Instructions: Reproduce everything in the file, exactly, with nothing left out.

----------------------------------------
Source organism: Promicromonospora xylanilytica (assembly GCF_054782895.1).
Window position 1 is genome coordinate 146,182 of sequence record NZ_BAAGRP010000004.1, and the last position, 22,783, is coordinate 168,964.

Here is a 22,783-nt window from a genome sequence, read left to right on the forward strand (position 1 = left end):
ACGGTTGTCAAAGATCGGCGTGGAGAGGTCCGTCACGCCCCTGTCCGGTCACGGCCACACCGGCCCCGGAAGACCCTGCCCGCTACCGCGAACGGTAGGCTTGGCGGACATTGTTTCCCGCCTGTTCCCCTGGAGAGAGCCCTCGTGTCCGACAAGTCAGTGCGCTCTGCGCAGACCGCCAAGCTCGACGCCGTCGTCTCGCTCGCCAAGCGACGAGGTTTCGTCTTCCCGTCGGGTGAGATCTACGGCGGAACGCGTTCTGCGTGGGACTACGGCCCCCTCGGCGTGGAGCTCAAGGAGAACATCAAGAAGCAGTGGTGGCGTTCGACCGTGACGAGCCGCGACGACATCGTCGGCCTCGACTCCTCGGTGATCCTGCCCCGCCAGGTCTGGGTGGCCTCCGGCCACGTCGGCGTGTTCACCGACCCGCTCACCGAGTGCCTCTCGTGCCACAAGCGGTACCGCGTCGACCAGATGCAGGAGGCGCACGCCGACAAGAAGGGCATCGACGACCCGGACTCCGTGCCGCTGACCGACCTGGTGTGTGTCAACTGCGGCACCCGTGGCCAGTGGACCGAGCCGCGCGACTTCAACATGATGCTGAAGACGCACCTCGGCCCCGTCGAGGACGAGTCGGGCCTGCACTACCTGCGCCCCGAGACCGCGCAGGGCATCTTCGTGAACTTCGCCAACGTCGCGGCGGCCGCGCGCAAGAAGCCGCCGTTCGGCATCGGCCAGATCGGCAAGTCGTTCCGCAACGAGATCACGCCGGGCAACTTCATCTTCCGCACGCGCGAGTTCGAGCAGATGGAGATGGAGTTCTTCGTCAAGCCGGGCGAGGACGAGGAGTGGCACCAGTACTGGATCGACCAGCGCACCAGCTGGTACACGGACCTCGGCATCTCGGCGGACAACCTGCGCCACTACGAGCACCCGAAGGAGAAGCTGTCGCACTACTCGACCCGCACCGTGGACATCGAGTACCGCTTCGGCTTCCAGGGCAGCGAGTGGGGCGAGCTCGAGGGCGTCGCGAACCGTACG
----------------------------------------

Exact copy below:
Source organism: Promicromonospora xylanilytica (assembly GCF_054782895.1).
Window position 1 is genome coordinate 146,182 of sequence record NZ_BAAGRP010000004.1, and the last position, 22,783, is coordinate 168,964.

Here is a 22,783-nt window from a genome sequence, read left to right on the forward strand (position 1 = left end):
ACGGTTGTCAAAGATCGGCGTGGAGAGGTCCGTCACGCCCCTGTCCGGTCACGGCCACACCGGCCCCGGAAGACCCTGCCCGCTACCGCGAACGGTAGGCTTGGCGGACATTGTTTCCCGCCTGTTCCCCTGGAGAGAGCCCTCGTGTCCGACAAGTCAGTGCGCTCTGCGCAGACCGCCAAGCTCGACGCCGTCGTCTCGCTCGCCAAGCGACGAGGTTTCGTCTTCCCGTCGGGTGAGATCTACGGCGGAACGCGTTCTGCGTGGGACTACGGCCCCCTCGGCGTGGAGCTCAAGGAGAACATCAAGAAGCAGTGGTGGCGTTCGACCGTGACGAGCCGCGACGACATCGTCGGCCTCGACTCCTCGGTGATCCTGCCCCGCCAGGTCTGGGTGGCCTCCGGCCACGTCGGCGTGTTCACCGACCCGCTCACCGAGTGCCTCTCGTGCCACAAGCGGTACCGCGTCGACCAGATGCAGGAGGCGCACGCCGACAAGAAGGGCATCGACGACCCGGACTCCGTGCCGCTGACCGACCTGGTGTGTGTCAACTGCGGCACCCGTGGCCAGTGGACCGAGCCGCGCGACTTCAACATGATGCTGAAGACGCACCTCGGCCCCGTCGAGGACGAGTCGGGCCTGCACTACCTGCGCCCCGAGACCGCGCAGGGCATCTTCGTGAACTTCGCCAACGTCGCGGCGGCCGCGCGCAAGAAGCCGCCGTTCGGCATCGGCCAGATCGGCAAGTCGTTCCGCAACGAGATCACGCCGGGCAACTTCATCTTCCGCACGCGCGAGTTCGAGCAGATGGAGATGGAGTTCTTCGTCAAGCCGGGCGAGGACGAGGAGTGGCACCAGTACTGGATCGACCAGCGCACCAGCTGGTACACGGACCTCGGCATCTCGGCGGACAACCTGCGCCACTACGAGCACCCGAAGGAGAAGCTGTCGCACTACTCGACCCGCACCGTGGACATCGAGTACCGCTTCGGCTTCCAGGGCAGCGAGTGGGGCGAGCTCGAGGGCGTCGCGAACCGTACG